2011 - The Year We Take Back Congress and Make Obama's Life Hell!

Thursday, December 11, 2008

Our Turn to Hope?

From Politico:

Even as fallout from Tuesday’s arrest of Illinois Gov. Rod Blagojevich clouds the political landscape, one thing is becoming clear: The ripple effect from Barack Obama’s presidential victory is creating promising Republican opportunities across the national map.

Whether it’s the Senate seat Blagojevich allegedly sought to sell in Illinois, the soon-to-be-vacant Senate seats of Joe Biden in Delaware and Hillary Rodham Clinton in New York, or the Arizona governorship that Janet Napolitano will give up to take the helm of the Department of Homeland Security, Republicans are finding an unexpected upside to Obama’s election and subsequent Cabinet picks.

With Blagojevich’s arrest, Illinois Democrats are now scrambling to ensure Obama’s Senate seat remains in their control, amid fears that the scandal could jeopardize the party’s ability to hold what, under normal circumstances, should be a safely Democratic seat. In New York and Delaware, the sudden opening of two solidly Democratic Senate seats also has raised the prospect that Republicans could mount serious challenges.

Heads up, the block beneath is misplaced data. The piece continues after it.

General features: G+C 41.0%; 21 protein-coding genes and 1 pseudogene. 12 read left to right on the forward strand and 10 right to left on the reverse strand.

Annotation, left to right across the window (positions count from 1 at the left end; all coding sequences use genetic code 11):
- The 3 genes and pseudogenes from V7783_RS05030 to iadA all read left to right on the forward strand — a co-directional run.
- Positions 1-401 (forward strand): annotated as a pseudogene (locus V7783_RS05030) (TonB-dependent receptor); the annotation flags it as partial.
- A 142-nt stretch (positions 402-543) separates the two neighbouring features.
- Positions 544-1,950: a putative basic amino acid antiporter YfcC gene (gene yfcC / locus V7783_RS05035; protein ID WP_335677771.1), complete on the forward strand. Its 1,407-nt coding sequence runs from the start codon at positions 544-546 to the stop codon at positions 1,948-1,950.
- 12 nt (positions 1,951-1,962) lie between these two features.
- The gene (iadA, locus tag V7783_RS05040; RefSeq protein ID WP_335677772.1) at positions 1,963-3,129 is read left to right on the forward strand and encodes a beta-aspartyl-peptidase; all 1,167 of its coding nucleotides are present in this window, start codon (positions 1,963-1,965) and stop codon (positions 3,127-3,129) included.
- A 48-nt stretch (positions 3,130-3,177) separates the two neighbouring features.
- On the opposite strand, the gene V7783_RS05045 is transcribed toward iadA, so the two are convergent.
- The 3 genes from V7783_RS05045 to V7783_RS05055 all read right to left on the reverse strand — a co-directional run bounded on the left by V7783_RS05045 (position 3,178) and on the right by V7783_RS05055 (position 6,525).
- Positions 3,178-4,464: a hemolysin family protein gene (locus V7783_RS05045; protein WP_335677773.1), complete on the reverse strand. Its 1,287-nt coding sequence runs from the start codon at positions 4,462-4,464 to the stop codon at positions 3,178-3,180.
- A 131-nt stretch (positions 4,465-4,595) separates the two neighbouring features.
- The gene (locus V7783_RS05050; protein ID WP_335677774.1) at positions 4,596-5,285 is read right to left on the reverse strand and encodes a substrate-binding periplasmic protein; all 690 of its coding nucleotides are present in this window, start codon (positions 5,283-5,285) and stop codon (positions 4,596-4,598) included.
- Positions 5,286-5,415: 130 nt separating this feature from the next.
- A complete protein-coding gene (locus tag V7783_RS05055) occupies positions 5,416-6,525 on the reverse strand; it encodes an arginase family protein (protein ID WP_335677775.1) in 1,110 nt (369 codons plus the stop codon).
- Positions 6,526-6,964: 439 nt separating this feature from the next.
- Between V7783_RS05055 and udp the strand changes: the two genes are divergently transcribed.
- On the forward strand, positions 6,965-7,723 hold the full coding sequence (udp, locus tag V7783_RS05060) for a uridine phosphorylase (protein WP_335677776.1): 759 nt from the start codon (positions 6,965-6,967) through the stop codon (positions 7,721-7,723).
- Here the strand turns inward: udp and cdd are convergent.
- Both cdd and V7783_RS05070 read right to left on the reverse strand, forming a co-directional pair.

In Arizona, Republicans will be picking up a governor’s office when Republican Secretary of State Jan Brewer takes over for Napolitano. The statewide Republican bench had been thin, but since Brewer will be the incumbent in 2010 with two years of experience under her belt, the GOP is more optimistic about the party’s chances.

If Napolitano finished her term, Brewer likely would have contended with a crowded Republican primary. Now it appears that Democrats will have a contested nomination. State Attorney General Terry Goddard and Phoenix Mayor Phil Gordon are among potential Democratic candidates in 2010.

Obama’s pick of Napolitano also took her out of the picture for a Senate run against John McCain. Without the two-term Democratic governor as an opponent, McCain is likely to have an easier time winning.

In Illinois, all eyes are on GOP Rep. Mark Kirk, who is considering running for the Senate seat in a special election. He would give Republicans a battle-tested candidate with no ties to the tainted Chicago and Springfield machines. He might otherwise have been unlikely to run statewide, since as a moderate Republican he could be vulnerable in a primary where conservative voters would hold sway.

Kirk isn’t the only credible Illinois Republican mulling a Senate bid. A source close to Rep. Peter J. Roskam said the second-term congressman is also “very interested” in running for the Senate seat and wouldn’t automatically defer to Kirk. Roskam has a more conservative voting record than Kirk and has won election to a suburban Chicago seat during two rough election cycles for the GOP.

“When you’re a party that has had two bad election cycles in a row, you look for the first rays of light at the end of the tunnel,” said Cook Political Report Senate analyst Jennifer Duffy. “And they saw them in Georgia, saw them in Louisiana, and now there are opportunities in Illinois.”

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